One thing that will hurt your website’s usability and search engine rankings is using photos that are too large and heavy.
If users (or Google) catch you using images that take too long to load, you will punished by them turning their backs on you.
Short of buying software like Adobe Photoshop Elements (which I love), there is a free online tool, Pixlr Editor, that can cover the basic steps of preparing images for the web.
What makes website photos different?
Photos on web pages need to be large in visual size to grab attention but small in file size so they load quickly.
In today’s article, I will play you a video tutorial I made that walks you through the basic steps of preparing images for the web.
Of course, you will have thought through what sort of images you need to illustrate your products, services and overall brand positioning, so today’s tutorial will pick up from there.
I will assume you have taken a great image on your smart phone, tablet or camera and have managed to save that to your computer.
For smart phone and tablet users, simply click on your image in your devices photo gallery, choose to email it to yourself and then save the image file to your computer.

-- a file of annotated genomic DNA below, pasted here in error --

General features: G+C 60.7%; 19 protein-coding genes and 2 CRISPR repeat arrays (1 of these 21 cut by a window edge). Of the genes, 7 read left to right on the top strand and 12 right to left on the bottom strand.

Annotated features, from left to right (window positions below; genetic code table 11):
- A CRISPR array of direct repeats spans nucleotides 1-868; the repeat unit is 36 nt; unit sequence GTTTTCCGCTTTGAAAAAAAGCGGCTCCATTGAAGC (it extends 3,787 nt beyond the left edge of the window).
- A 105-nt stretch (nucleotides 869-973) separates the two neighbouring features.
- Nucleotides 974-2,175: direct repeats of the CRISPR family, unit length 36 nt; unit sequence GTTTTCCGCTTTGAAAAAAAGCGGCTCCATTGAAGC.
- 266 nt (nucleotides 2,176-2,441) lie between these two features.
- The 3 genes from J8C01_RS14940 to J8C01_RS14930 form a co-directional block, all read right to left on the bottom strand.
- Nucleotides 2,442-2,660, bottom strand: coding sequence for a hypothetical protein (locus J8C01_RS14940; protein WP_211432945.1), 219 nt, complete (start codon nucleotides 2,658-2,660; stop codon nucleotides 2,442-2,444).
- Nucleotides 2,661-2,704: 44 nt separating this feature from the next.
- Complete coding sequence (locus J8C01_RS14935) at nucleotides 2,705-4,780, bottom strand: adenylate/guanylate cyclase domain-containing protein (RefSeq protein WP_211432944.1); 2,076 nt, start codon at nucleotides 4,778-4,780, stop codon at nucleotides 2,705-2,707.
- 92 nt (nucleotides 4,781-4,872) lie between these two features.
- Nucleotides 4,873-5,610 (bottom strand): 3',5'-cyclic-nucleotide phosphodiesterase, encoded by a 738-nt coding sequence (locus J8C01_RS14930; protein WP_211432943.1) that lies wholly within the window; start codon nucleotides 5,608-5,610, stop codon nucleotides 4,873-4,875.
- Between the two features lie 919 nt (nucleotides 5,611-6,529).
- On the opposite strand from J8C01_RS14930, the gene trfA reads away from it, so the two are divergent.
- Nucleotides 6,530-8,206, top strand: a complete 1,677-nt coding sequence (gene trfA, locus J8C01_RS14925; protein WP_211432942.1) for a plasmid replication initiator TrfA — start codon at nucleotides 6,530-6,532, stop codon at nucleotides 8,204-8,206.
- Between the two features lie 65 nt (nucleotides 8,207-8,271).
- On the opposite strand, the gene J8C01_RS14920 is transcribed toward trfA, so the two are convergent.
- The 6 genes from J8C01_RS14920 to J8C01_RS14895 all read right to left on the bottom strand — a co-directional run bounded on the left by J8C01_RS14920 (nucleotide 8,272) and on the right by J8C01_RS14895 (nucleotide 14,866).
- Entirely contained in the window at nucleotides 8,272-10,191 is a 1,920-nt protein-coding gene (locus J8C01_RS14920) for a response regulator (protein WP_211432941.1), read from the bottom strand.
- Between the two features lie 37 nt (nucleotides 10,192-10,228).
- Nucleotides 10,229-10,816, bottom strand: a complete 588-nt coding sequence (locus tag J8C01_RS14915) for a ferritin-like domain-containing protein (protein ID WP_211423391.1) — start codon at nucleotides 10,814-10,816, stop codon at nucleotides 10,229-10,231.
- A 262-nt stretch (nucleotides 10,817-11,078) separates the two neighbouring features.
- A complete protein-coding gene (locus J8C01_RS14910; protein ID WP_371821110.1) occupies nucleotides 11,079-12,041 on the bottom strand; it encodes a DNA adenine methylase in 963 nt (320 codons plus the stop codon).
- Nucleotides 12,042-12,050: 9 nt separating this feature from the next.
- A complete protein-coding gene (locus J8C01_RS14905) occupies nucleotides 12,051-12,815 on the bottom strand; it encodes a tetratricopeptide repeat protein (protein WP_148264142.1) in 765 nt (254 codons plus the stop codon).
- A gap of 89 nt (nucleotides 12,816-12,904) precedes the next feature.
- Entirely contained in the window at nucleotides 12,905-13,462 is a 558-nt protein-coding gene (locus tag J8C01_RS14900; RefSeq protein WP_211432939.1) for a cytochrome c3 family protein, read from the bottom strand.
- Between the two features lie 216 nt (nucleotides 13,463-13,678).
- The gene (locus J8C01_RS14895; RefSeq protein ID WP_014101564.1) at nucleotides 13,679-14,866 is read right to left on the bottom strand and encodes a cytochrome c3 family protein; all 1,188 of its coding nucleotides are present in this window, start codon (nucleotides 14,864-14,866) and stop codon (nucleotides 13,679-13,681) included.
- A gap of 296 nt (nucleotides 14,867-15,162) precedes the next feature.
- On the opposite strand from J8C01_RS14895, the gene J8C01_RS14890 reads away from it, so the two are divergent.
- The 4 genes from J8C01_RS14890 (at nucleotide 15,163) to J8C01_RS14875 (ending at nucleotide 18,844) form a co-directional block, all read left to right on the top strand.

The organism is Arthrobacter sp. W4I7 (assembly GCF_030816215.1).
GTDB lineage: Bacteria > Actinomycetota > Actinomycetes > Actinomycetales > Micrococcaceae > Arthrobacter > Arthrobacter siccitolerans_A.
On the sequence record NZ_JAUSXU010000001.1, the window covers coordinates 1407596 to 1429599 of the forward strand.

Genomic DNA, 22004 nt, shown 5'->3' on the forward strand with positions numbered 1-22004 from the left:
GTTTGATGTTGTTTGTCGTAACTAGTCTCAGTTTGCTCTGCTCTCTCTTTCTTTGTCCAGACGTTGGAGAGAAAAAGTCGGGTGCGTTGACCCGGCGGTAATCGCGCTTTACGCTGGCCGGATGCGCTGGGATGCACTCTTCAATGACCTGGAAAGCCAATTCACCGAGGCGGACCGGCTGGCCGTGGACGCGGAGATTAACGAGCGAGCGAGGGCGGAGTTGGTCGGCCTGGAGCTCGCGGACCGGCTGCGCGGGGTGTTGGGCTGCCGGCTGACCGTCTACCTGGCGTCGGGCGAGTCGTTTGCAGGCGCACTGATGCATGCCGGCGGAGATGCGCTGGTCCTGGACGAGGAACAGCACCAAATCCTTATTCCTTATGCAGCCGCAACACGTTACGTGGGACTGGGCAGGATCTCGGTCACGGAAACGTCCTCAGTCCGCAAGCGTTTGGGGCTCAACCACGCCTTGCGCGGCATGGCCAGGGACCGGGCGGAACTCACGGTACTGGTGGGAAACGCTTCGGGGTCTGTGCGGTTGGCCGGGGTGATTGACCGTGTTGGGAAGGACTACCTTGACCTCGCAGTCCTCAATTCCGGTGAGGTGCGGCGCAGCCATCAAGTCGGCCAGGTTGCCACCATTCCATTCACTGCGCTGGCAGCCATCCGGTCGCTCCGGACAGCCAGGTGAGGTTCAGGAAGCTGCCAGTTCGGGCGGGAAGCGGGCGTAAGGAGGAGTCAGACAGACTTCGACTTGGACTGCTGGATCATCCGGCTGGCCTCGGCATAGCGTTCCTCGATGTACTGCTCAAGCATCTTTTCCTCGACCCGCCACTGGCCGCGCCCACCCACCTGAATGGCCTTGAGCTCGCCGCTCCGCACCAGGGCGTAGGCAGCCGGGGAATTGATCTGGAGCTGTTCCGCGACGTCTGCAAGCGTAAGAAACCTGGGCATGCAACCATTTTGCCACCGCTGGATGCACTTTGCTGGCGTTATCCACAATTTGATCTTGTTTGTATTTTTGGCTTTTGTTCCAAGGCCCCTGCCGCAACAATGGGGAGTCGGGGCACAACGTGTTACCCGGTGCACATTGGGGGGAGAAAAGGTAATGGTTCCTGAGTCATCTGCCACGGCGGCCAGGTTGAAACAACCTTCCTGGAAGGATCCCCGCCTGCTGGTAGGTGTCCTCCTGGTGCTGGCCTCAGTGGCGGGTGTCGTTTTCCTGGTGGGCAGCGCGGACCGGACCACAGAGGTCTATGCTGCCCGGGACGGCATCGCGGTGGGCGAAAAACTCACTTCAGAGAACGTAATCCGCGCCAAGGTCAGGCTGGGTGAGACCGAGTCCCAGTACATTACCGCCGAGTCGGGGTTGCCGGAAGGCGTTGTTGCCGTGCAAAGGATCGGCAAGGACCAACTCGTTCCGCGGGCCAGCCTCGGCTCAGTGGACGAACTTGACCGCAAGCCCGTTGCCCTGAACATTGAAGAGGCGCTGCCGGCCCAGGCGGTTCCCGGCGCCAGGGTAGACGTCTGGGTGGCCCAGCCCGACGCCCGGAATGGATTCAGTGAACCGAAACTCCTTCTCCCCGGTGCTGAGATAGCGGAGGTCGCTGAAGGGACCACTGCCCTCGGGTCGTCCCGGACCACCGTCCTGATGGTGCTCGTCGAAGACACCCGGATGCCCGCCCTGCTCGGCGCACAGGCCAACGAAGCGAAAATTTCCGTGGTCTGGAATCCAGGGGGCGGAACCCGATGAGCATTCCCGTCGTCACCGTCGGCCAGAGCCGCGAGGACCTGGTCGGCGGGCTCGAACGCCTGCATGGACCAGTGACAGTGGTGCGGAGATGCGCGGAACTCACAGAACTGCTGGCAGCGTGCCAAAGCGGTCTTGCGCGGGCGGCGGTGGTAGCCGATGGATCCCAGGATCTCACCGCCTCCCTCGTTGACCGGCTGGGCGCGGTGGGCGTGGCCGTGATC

For camera users, connect your camera cable to your computer and transfer photos manually.
Tutorial: Using Pixlr to make images web ready
The key steps I demonstrate in this video are:
- Opening Pixlr editor at pixlr.com/editor/
- Opening your selected photo in Pixlr
- Rotating the photo (sometimes you need to do this)
- Checking the light levels (making images darker or lighter)
- Cropping the photo to the desired shape while cutting out unncecessary elements of the photo using the marquee tool, set to be constrained 1 to 1 (the constraint is optional, I just prefer square images on my websites for aesthetic appeal)
- Changing the pixel dimensions (or visual size) of the image to something suitable for the web (I choose 400 x 40 pixels because that size tends to sit nicely on most web pages, allowing room for text to wrap around the photo)
- Naming the photo file something meaningful, not just IMG7675
- Saving for the web as a jpeg file at 60 per cent quality
Good luck with your photo taking, editing and publishing.
If you need guidance on adding photos to your WordPress website, take a look at this tutorial I produced earlier this year: WordPress Basics: Publishing A Blog Post.
Here is the video tutorial for Pixlr. Special thanks to Carol from Bromeliad Bed & Breakfast in Darwin for permission to use the photo in the video.